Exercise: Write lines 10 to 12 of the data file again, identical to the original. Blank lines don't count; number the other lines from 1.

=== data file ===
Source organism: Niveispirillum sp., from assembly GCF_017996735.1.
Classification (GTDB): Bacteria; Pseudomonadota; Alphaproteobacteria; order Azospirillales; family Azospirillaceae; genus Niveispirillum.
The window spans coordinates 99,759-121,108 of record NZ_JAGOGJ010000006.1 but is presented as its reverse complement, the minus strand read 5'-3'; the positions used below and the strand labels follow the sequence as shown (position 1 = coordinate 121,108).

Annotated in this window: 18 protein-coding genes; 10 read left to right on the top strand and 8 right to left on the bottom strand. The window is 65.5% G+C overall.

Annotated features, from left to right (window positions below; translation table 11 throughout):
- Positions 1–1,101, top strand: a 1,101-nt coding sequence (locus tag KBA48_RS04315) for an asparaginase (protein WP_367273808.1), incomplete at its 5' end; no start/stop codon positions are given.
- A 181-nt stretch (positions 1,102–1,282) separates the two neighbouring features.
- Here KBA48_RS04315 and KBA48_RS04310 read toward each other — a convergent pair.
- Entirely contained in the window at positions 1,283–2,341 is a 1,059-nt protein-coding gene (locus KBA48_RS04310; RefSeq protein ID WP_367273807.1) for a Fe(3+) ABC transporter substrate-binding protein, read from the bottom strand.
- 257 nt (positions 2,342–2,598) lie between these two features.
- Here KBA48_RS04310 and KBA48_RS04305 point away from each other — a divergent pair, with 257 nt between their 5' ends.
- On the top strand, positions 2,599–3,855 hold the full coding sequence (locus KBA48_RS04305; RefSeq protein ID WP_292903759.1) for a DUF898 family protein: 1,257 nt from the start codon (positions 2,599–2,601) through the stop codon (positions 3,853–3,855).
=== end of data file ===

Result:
- 257 nt (positions 2,342–2,598) lie between these two features.
- Here KBA48_RS04310 and KBA48_RS04305 point away from each other — a divergent pair, with 257 nt between their 5' ends.
- On the top strand, positions 2,599–3,855 hold the full coding sequence (locus KBA48_RS04305; RefSeq protein ID WP_292903759.1) for a DUF898 family protein: 1,257 nt from the start codon (positions 2,599–2,601) through the stop codon (positions 3,853–3,855).